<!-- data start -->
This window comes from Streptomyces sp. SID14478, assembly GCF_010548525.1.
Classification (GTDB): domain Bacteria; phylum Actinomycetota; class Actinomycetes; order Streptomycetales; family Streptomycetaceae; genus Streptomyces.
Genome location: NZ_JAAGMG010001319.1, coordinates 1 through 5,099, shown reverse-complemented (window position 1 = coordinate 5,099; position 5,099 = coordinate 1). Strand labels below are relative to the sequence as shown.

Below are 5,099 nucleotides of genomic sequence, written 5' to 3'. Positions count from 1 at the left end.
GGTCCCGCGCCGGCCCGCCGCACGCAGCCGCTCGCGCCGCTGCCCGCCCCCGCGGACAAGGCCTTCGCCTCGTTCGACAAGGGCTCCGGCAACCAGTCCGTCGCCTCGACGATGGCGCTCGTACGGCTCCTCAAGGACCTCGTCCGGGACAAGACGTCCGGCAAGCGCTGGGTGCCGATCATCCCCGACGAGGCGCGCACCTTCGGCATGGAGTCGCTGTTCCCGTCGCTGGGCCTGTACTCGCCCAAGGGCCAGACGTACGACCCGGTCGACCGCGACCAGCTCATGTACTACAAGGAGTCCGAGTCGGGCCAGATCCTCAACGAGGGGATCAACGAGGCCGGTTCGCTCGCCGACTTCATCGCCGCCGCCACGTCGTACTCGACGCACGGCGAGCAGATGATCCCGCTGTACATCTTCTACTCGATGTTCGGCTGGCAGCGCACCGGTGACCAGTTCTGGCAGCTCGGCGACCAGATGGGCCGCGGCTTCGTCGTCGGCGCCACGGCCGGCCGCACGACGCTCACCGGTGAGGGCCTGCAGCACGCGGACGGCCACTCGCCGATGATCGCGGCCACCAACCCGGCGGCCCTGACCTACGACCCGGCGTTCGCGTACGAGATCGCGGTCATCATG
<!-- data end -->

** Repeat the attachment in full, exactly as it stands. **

This window comes from Streptomyces sp. SID14478, assembly GCF_010548525.1.
Classification (GTDB): domain Bacteria; phylum Actinomycetota; class Actinomycetes; order Streptomycetales; family Streptomycetaceae; genus Streptomyces.
Genome location: NZ_JAAGMG010001319.1, coordinates 1 through 5,099, shown reverse-complemented (window position 1 = coordinate 5,099; position 5,099 = coordinate 1). Strand labels below are relative to the sequence as shown.

Below are 5,099 nucleotides of genomic sequence, written 5' to 3'. Positions count from 1 at the left end.
GGTCCCGCGCCGGCCCGCCGCACGCAGCCGCTCGCGCCGCTGCCCGCCCCCGCGGACAAGGCCTTCGCCTCGTTCGACAAGGGCTCCGGCAACCAGTCCGTCGCCTCGACGATGGCGCTCGTACGGCTCCTCAAGGACCTCGTCCGGGACAAGACGTCCGGCAAGCGCTGGGTGCCGATCATCCCCGACGAGGCGCGCACCTTCGGCATGGAGTCGCTGTTCCCGTCGCTGGGCCTGTACTCGCCCAAGGGCCAGACGTACGACCCGGTCGACCGCGACCAGCTCATGTACTACAAGGAGTCCGAGTCGGGCCAGATCCTCAACGAGGGGATCAACGAGGCCGGTTCGCTCGCCGACTTCATCGCCGCCGCCACGTCGTACTCGACGCACGGCGAGCAGATGATCCCGCTGTACATCTTCTACTCGATGTTCGGCTGGCAGCGCACCGGTGACCAGTTCTGGCAGCTCGGCGACCAGATGGGCCGCGGCTTCGTCGTCGGCGCCACGGCCGGCCGCACGACGCTCACCGGTGAGGGCCTGCAGCACGCGGACGGCCACTCGCCGATGATCGCGGCCACCAACCCGGCGGCCCTGACCTACGACCCGGCGTTCGCGTACGAGATCGCGGTCATCATG